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Trump’s Wall 'Would End Any Chance of Recovery for Endangered Jaguars'

President Trump announced Thursday that his administration will pursue a wall along the U.S.-Mexico border, a project that would perpetuate human suffering, harm border communities and halt the cross-border movement of jaguars, ocelots, wolves and other wildlife.

Among animals, the wall would be particularly harmful to highly endangered jaguars. Two jaguars have been photographed north of the border in recent years, but the U.S. population will never reestablish if migration from the small population in northern Mexico is blocked.

The wall would be particularly harmful to highly endangered jaguars.Conservation CATalyst / Center for Biological Diversity

"Donald Trump continues to cling to his paranoid fantasy of walling off the U.S.-Mexico border, regardless of the harm it would do to border communities and wildlife," said Kierán Suckling, executive director of the Center for Biological Diversity. "We already know that walls don't stop people from crossing the border, but Trump's plan would end any chance of recovery for endangered jaguars, ocelots and wolves in the border region."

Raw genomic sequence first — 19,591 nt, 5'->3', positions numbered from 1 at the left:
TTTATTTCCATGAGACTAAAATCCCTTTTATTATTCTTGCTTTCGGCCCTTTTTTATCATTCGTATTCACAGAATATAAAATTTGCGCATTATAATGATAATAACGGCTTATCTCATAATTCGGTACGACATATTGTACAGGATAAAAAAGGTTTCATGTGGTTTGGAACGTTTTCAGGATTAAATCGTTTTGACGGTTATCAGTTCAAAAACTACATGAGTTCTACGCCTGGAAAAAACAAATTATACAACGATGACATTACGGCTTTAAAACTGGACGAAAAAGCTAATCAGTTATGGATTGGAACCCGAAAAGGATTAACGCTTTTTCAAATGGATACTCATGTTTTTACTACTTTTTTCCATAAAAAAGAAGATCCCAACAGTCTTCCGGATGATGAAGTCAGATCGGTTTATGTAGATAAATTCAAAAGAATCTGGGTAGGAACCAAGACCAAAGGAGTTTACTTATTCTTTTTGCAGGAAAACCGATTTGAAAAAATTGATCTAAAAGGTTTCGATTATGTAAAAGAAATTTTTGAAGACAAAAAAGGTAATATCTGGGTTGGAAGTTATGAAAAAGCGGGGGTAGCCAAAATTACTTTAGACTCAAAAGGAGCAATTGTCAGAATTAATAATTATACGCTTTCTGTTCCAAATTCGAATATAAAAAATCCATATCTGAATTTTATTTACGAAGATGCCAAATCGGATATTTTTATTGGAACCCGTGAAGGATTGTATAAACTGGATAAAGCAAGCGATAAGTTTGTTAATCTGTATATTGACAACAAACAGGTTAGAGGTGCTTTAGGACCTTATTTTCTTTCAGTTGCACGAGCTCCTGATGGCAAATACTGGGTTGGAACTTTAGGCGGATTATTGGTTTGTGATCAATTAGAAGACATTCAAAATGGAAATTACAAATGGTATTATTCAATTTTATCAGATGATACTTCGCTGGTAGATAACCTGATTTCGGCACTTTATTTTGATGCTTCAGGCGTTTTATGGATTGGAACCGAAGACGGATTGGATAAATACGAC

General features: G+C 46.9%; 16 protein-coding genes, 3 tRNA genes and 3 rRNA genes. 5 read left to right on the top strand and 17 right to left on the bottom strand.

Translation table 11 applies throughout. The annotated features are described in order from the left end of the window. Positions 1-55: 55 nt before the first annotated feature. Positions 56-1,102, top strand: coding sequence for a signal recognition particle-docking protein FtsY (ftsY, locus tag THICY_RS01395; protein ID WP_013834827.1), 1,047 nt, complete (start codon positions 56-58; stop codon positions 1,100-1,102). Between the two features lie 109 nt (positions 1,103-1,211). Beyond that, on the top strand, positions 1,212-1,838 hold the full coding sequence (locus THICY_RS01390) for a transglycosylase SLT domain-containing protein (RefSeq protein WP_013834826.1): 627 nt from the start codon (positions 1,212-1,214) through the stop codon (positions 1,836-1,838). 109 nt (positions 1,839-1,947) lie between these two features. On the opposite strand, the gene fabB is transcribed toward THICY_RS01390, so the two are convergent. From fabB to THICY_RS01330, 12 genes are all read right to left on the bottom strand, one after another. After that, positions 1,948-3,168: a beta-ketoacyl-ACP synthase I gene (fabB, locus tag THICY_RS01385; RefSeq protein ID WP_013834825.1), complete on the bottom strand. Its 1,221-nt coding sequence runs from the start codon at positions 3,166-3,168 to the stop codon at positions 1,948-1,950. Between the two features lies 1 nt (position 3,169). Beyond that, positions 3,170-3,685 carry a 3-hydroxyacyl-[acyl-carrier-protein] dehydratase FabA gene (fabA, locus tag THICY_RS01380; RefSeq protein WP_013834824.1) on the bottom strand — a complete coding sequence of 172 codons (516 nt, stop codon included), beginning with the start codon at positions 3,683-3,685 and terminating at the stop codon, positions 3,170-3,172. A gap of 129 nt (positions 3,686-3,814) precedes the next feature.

Billions of dollars have already been spent to construct and maintain hundreds of miles of existing border wall with little to no environmental oversight, resulting in major problems with erosion and flooding in border communities and the blockage of normal wildlife movement across the border. Yet Border Patrol and Homeland Security officials have repeatedly testified that the border wall is nothing more than a "speed bump" that does not stop people from crossing, and just this week an outgoing Homeland Security official called Trump's push for a wall "preposterous" and "an incredible waste of taxpayer money."

"Like many of Trump's ideas, this one has nothing to do with reality," Suckling said. "By any measure the U.S.-Mexico border is more secure now than it's ever been. There is no reason to sacrifice the health of border communities and wildlife for such political grandstanding."

Migration corridors are crucial for the recovery and survival of wildlife along the border, especially those with small populations, including wolves, ocelots and jaguars.